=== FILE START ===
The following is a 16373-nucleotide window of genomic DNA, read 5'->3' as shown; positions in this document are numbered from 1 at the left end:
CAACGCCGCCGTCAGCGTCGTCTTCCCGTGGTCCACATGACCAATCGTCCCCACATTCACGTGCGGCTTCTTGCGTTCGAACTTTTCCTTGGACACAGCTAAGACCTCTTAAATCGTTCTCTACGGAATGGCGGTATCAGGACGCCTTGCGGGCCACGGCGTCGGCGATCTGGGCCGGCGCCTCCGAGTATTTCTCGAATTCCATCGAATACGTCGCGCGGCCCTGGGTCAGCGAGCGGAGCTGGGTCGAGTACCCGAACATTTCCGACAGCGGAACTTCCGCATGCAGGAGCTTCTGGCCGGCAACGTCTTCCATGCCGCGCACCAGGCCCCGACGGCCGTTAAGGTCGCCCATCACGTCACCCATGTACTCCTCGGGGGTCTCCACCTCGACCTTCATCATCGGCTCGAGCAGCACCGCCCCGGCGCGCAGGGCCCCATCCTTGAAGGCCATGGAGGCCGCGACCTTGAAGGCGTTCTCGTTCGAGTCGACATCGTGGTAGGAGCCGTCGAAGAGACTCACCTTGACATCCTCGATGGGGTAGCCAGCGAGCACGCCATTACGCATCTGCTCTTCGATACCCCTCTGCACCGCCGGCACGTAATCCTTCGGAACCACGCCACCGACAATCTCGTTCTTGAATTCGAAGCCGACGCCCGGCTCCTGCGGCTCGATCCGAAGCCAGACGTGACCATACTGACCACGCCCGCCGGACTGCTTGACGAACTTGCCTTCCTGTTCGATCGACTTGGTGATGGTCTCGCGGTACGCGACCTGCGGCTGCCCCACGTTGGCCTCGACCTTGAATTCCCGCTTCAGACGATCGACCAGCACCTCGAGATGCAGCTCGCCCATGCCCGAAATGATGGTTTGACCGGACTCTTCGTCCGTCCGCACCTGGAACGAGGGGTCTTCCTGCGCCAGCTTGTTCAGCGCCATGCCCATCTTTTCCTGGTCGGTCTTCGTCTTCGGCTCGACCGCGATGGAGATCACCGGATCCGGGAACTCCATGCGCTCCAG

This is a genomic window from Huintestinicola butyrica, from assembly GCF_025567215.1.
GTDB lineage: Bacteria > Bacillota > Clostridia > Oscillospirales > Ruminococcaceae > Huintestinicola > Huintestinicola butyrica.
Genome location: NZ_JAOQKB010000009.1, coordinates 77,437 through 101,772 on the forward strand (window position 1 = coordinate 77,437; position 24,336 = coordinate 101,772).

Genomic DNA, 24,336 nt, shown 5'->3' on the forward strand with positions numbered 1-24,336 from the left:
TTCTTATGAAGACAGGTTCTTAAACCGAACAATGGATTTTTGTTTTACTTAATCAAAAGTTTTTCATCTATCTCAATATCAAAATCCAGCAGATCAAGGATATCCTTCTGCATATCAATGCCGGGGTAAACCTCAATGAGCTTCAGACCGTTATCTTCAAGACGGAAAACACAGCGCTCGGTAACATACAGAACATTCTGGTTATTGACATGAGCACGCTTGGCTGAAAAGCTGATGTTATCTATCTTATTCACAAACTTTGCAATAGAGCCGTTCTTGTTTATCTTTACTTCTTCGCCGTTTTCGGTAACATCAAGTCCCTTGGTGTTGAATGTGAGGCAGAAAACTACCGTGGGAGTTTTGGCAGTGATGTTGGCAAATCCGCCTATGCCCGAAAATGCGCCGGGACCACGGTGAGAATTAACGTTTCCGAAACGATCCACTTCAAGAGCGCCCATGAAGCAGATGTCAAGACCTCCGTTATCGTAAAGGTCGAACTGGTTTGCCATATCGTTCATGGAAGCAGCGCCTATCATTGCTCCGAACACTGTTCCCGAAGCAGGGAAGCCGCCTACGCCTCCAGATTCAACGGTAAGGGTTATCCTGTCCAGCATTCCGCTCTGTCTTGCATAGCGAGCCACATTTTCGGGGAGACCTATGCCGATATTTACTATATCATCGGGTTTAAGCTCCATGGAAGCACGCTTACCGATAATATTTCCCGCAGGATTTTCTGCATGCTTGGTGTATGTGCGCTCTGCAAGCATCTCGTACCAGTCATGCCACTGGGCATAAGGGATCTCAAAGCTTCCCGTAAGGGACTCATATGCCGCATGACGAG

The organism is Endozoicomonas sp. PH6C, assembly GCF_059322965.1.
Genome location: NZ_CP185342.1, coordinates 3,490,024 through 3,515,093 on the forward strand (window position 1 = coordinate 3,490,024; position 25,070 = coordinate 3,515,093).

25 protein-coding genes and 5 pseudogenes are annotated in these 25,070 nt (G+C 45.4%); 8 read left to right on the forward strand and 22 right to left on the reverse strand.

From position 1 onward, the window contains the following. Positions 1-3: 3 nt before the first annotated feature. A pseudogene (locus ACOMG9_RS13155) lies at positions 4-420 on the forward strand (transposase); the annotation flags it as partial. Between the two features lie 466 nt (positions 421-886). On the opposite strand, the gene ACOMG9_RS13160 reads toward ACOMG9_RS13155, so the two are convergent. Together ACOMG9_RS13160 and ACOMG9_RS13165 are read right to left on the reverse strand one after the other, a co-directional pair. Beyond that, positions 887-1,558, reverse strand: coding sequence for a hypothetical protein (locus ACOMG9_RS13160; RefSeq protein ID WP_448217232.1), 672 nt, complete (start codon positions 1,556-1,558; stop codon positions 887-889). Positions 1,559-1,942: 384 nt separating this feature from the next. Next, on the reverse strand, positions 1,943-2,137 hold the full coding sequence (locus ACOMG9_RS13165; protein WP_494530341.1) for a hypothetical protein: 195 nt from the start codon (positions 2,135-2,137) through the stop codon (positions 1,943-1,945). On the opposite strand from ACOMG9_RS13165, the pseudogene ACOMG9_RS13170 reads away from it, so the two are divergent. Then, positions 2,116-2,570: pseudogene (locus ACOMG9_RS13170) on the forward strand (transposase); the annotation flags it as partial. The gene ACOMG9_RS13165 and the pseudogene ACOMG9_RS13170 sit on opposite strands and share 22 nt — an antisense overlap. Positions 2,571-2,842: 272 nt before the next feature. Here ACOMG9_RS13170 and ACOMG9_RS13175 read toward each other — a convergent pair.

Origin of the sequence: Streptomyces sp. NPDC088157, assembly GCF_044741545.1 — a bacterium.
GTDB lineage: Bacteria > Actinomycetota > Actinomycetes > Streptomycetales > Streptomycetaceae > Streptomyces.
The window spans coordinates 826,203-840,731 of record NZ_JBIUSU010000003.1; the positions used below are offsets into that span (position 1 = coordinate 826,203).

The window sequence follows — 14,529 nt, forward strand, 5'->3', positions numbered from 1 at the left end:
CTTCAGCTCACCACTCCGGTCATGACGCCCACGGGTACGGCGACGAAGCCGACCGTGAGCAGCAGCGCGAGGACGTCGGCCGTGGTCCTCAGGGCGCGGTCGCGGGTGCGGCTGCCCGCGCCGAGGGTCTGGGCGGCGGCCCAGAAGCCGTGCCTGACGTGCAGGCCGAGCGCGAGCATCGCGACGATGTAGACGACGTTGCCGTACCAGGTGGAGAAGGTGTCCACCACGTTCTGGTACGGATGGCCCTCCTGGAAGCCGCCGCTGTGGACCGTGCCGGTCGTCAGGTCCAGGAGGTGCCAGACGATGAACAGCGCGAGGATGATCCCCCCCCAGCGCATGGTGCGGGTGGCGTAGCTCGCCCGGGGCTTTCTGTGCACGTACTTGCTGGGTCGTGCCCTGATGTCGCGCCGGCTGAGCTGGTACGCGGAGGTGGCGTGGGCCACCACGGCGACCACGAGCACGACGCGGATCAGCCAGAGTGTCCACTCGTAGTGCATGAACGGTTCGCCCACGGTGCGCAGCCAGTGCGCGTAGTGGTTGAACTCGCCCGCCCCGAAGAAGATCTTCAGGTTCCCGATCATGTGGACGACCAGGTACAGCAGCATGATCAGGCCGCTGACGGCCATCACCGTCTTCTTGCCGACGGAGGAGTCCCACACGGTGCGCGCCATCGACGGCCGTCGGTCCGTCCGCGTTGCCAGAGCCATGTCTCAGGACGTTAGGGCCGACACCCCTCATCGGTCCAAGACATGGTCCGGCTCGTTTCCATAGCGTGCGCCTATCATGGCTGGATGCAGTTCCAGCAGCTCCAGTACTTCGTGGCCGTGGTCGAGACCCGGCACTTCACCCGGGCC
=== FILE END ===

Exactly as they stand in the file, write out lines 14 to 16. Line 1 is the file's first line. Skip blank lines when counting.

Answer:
The window spans coordinates 826,203-840,731 of record NZ_JBIUSU010000003.1; the positions used below are offsets into that span (position 1 = coordinate 826,203).

The window sequence follows — 14,529 nt, forward strand, 5'->3', positions numbered from 1 at the left end:
CTTCAGCTCACCACTCCGGTCATGACGCCCACGGGTACGGCGACGAAGCCGACCGTGAGCAGCAGCGCGAGGACGTCGGCCGTGGTCCTCAGGGCGCGGTCGCGGGTGCGGCTGCCCGCGCCGAGGGTCTGGGCGGCGGCCCAGAAGCCGTGCCTGACGTGCAGGCCGAGCGCGAGCATCGCGACGATGTAGACGACGTTGCCGTACCAGGTGGAGAAGGTGTCCACCACGTTCTGGTACGGATGGCCCTCCTGGAAGCCGCCGCTGTGGACCGTGCCGGTCGTCAGGTCCAGGAGGTGCCAGACGATGAACAGCGCGAGGATGATCCCCCCCCAGCGCATGGTGCGGGTGGCGTAGCTCGCCCGGGGCTTTCTGTGCACGTACTTGCTGGGTCGTGCCCTGATGTCGCGCCGGCTGAGCTGGTACGCGGAGGTGGCGTGGGCCACCACGGCGACCACGAGCACGACGCGGATCAGCCAGAGTGTCCACTCGTAGTGCATGAACGGTTCGCCCACGGTGCGCAGCCAGTGCGCGTAGTGGTTGAACTCGCCCGCCCCGAAGAAGATCTTCAGGTTCCCGATCATGTGGACGACCAGGTACAGCAGCATGATCAGGCCGCTGACGGCCATCACCGTCTTCTTGCCGACGGAGGAGTCCCACACGGTGCGCGCCATCGACGGCCGTCGGTCCGTCCGCGTTGCCAGAGCCATGTCTCAGGACGTTAGGGCCGACACCCCTCATCGGTCCAAGACATGGTCCGGCTCGTTTCCATAGCGTGCGCCTATCATGGCTGGATGCAGTTCCAGCAGCTCCAGTACTTCGTGGCCGTGGTCGAGACCCGGCACTTCACCCGGGCC